Shank 2 is every action lover’s wet dream. The sequel isn’t just an improvement, it’s an almost completely different game. I can’t think of a better title that makes you feel like a bad ass Chuck Norris. Maybe its cause our hero loves killing just about anyone that comes in his path. Lucky enough, he has a justice side to him, and therefore Shank 2 actually has a story.
The plot, however, is really just a nuisance. Some dictator’s heart is about to give out, and he’s looking for someone to replace it so he can continue his reign. Shank isn’t concerned obviously, minding his own business until someone interjects. When that finally happens, all hell breaks loose. This time around, there is a multitude of weapons and new combat techniques that Shank can use at his disposal, and this is where the game really shines. The choices at which to kill your enemies are pretty high. Shank can pounce, throw molotovs, shoot enemies, grab victims, and even counter attacks. And that’s just to name a few. While the diversity of moves is superb, you might find yourself confused at how to use the new combat system, but you’re never really unfairly tested. Save for boss battles, which include animated death sequences, you’ll find yourself dying a bit, but sharpening your skills in return. The checkpoints help as well, and they’re spread out well enough to encourage you to keep going.
Presentation is another strong point for the game. The animation is top notch and reminiscent of the other titles, such as Castle Crashers, that use great artwork and style. Once you master the controls, everything becomes smooth as butter. I loved the character designs and the gritty feel of the settings, even if it was 2D. The cut-scenes are also a nice touch. Although short, they manage to get the job done, and I’m glad they opted for real animated scenes rather than stills like other titles use.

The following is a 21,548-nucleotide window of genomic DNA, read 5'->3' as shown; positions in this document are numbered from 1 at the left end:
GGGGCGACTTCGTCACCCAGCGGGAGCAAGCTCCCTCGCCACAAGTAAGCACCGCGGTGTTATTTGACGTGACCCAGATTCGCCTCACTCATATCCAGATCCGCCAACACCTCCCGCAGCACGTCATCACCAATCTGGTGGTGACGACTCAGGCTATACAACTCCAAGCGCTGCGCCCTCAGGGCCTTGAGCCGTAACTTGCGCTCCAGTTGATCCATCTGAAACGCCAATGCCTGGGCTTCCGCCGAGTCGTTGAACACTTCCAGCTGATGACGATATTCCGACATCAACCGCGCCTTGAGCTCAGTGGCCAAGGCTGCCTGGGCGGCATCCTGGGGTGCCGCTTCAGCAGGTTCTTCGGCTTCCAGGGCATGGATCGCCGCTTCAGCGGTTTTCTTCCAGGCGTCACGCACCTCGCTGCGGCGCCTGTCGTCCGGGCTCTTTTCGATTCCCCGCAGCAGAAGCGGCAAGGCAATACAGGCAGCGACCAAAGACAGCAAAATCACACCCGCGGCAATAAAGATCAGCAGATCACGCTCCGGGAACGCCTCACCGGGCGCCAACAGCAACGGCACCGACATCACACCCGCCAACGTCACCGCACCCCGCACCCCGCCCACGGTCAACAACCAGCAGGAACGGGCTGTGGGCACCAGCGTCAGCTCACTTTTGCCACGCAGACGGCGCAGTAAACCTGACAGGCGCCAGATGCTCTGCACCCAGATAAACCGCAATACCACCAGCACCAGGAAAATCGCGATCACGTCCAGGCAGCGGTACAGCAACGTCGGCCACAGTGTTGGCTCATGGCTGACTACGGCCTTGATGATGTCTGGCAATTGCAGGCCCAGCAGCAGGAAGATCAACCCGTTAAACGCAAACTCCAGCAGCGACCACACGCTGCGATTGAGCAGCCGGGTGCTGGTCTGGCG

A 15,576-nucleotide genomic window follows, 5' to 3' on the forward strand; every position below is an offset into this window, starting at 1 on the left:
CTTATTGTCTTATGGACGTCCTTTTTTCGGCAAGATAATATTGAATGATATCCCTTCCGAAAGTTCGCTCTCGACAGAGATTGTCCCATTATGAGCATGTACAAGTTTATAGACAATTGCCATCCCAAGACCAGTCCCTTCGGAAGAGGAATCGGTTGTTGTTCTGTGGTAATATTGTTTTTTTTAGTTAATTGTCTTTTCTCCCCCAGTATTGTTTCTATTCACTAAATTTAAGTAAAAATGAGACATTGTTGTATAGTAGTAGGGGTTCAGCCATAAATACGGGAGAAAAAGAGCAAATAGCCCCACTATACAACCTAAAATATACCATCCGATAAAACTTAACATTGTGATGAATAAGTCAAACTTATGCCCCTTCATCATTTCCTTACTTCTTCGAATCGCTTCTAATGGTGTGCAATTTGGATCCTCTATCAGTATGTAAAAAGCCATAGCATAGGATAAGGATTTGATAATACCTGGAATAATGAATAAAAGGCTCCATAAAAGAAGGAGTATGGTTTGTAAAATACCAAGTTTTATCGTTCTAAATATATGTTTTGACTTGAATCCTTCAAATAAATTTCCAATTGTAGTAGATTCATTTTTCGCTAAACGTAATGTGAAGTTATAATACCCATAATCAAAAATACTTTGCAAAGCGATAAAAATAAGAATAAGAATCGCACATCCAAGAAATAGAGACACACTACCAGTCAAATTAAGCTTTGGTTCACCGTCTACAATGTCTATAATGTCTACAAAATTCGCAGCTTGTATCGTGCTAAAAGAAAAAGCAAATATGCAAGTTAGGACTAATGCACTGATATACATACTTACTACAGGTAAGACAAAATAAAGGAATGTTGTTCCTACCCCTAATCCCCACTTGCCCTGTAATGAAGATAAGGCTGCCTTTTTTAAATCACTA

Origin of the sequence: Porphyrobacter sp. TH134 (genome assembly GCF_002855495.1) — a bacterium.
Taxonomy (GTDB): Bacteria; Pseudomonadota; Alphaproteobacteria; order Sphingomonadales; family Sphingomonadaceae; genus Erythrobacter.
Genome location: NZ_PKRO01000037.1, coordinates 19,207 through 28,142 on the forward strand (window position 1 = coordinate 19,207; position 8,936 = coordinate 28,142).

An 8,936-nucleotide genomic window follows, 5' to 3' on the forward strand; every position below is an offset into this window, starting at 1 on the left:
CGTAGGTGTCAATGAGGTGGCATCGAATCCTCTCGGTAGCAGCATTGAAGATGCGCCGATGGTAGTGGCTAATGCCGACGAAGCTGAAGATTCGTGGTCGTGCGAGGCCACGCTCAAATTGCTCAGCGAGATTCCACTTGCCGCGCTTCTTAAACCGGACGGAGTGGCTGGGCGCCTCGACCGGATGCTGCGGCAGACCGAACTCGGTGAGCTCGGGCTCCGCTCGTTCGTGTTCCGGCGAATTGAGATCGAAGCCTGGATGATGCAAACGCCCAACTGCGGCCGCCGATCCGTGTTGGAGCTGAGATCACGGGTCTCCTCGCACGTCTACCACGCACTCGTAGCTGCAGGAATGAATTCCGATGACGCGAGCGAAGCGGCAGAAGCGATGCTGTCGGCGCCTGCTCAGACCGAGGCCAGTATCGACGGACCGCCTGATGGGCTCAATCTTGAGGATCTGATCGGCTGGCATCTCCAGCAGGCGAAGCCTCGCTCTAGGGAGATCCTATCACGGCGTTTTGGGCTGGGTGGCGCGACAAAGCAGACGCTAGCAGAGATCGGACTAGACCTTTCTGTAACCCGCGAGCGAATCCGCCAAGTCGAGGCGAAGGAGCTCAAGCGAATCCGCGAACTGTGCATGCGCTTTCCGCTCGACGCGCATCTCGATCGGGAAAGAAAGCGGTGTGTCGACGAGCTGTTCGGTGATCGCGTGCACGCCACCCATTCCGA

The multiplayer is a bit of a mixed bag. It isn’t necessarily tacked on, it’s just that survival mode doesn’t really match the feel of the campaign. Perhaps it’s the confined space, or the lack of levels, but it certainly isn’t the games strongest point. You’ll probably take a dig at it with a friend, but I doubt you’d be returning to the mode again. Shank 2 just simply works best as a single-player game.
For a downloadable title, you’ll definitely be getting your money’s worth here. Games of this category are usually repetitive, but Shank 2 really tries to go the extra mile. Most downloadable games lack the production value, let alone the diversity of gameplay options as this title. The team at Klei Entertainment could have easily just addressed the problems that plagued the original. Instead, they crafted a much more improved game that dwarfs its predecessor and a shinning example at how to do 2D action titles right.